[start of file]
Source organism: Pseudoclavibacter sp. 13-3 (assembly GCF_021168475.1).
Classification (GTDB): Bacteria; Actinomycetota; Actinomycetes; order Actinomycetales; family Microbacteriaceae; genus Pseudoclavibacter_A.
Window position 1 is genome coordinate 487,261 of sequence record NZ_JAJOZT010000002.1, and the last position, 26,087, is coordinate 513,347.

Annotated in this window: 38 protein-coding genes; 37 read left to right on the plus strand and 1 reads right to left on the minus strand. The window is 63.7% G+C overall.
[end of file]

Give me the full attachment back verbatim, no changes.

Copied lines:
Source organism: Pseudoclavibacter sp. 13-3 (assembly GCF_021168475.1).
Classification (GTDB): Bacteria; Actinomycetota; Actinomycetes; order Actinomycetales; family Microbacteriaceae; genus Pseudoclavibacter_A.
Window position 1 is genome coordinate 487,261 of sequence record NZ_JAJOZT010000002.1, and the last position, 26,087, is coordinate 513,347.

Annotated in this window: 38 protein-coding genes; 37 read left to right on the plus strand and 1 reads right to left on the minus strand. The window is 63.7% G+C overall.